Happy Anniversary to my blog! You’re eight years old!

When I began blogging in 2009, I had just embarked on a new career path. “Life’s transitions and challenges allow opportunities for personal and professional development” (About page). “Throughout my transitions, I learn and grow. And my writing reflects my travel experiences…” (see my initial post) and I set out to record those travel experiences and transitions.

Over the past eight years, I transitioned several times, often travelling paths I didn’t expect. Robert Frost’s poem, “The Road Not Taken” remains my theme poem; my path was the one less traveled by. In all cases, though, I grew from the experience. And I recorded my experiences and growth, either here, in off-line files, or in published articles. I continue to encourage, empower, and inspire others…and be inspired!

For the creative non-fiction I’ve recorded here, roads diverge again. Do I continue recording on the blog or elsewhere? I choose the more challenging road—that of Published Articles. Although that’s an often-traveled road, it’s a new/developing path for me. And I’m sure that path will make all the difference!

Parting Gift—Multi-Media Collage

My art mentor, Glenna Rosansky, decided it was time to create a collage. I usually create collages from cutout shapes, words, or stickers. That’s not what Glenna had in mind. To warm up, we looked at examples of painted string art, rice paper and torn paper collages. We talked about cool and warm colors.

As Glenna read from Nita Leland’s The New Creative Artist, I picked up a small wide brush and daintily dipped it into a small pool of yellow on my palette. “Creativity is a journey of self-discovery.” I added orange and more water to the yellow and painted broad strokes across the page. “What do I most love to do?” Do joyful activities! I chose bright, sunny, joyful colors.

“When the artist is alive in any person…he becomes an inventive, searching, daring, self-expressive creature.” (Robert Henri, The Art Spirit.) I experimented with craft scissors and delicate paper doilies. The shiny gold crinkle paper added depth to the white doily. But where was the purple I usually use? I found some wooden popsicle sticks with abstract purple and blue shapes. I glued the sticks haphazardly to the paper. I pressed the plastic teeth of a comb on the thick green paint to create a windy movement.

I wanted to open the pipes to creativity and blessing, and clear the blockage. I leave you, my readers, with this gift. Continue to write–and paint–about transitions and challenges. It’s all good!

Multi-Media Collage, (c) Sherri Leah Henkin, July 2017

Multi-Media Collage, (c) Sherri Leah Henkin, July 2017




Painting Lesson #1

I wanted to paint without focusing on a specific subject or even color scheme. Glenna Rosansky thought I’d enjoy experimenting. First I learned leaf printing. I painted watercolor on the back of a leaf. Then pressed that side of the leaf on the cold press watercolor paper. I chose soft colors and contrasted with vibrant colors. To add some depth, I used an ink pen. I loved experimenting with the media, combining nature and man-made paint. I relaxed during the process, placing the leaves gently on the page. I enjoy looking at the colors, shapes, lines, and design.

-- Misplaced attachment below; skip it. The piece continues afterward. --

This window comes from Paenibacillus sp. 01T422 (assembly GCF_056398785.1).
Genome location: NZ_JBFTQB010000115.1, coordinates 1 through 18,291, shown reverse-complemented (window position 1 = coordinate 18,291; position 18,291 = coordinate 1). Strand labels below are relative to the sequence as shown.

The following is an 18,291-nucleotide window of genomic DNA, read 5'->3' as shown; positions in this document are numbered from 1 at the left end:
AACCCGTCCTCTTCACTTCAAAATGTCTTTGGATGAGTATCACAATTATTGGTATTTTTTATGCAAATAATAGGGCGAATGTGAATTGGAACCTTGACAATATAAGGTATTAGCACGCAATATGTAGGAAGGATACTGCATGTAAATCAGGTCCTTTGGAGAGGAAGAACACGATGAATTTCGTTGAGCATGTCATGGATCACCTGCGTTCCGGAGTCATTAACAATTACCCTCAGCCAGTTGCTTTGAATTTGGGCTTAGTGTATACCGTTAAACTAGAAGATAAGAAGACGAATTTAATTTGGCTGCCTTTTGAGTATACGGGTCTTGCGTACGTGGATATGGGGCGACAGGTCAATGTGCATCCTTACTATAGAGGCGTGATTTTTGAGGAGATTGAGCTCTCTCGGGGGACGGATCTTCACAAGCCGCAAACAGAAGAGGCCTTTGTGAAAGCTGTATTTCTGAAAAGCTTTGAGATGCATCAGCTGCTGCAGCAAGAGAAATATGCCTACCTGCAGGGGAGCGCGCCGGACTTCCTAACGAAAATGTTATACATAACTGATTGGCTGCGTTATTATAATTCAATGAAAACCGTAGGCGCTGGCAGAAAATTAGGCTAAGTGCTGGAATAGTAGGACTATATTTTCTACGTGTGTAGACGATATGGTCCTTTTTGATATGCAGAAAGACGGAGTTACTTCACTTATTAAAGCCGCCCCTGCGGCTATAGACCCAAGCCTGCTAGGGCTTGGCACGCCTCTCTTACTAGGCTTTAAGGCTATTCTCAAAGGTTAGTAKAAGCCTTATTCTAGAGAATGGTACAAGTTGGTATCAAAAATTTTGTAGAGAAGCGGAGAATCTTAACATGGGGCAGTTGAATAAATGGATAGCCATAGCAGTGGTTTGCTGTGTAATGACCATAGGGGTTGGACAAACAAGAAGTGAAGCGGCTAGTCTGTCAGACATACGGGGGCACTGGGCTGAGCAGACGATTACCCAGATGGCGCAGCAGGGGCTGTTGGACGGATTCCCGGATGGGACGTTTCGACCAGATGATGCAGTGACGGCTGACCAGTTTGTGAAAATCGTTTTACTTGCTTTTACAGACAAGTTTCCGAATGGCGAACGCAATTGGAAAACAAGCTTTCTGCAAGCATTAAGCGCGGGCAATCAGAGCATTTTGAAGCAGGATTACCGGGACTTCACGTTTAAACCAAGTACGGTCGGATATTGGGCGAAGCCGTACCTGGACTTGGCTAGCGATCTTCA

Painting Lesson #2

In the following session, I learned two new techniques: Wet-on-wet and crinkled plastic wrap. For wet-on-wet, I sprayed water on the cold press paper and then dropped color on the water. Then waited and watched where the color went. I turned the page, and the water flowed down or sometimes to the side. The water didn’t always go in the direction I thought it would, or wanted it to.

Next I painted thick color on the paper. Of course I chose some of my favorite shades—purple, green, blue—and added some yellow for contrast. I crumpled a piece of plastic wrap and pressed the wrap on swabs of wet color. I discovered that I got different designs if I pressed with my fingers than when I pressed with my knuckles or side of my fist. And then I could use the remaining paint on the plastic wrap to print a light design on the paper. There’s not a right way or a wrong way; there’s not one way to do this technique.


What I Learned from Painting

My day sometimes turns out like my paintings. I have a schedule that I plan to follow. But something comes up that I don’t expect and I change direction. The day may not turn out like I expected, with all my action items checked off. Yet I can still look back and see that I was productive and the day was beautiful.

There’s not a right way or wrong way to create the action plan for the day. Try one process to create an action plan. Relax with the process. Be open to opportunities of learning new techniques.

How do you create your action plan or schedule? Share your process in the comments!


Paintings (c) Sherri Leah Henkin 2016, 2017



“Welcome to Kiev.”

Three words I never thought I’d hear in my life. The KLM plane had just touched down at Borispol Airport.

I had flown with a group of women from the US. In Kiev, we met a group from Israel and Europe. Our spiritual journey to the birthplace of Chassidus was about to begin. For me, the trip was a family reunion of sorts, since I met up with my Israeli cousins and friends.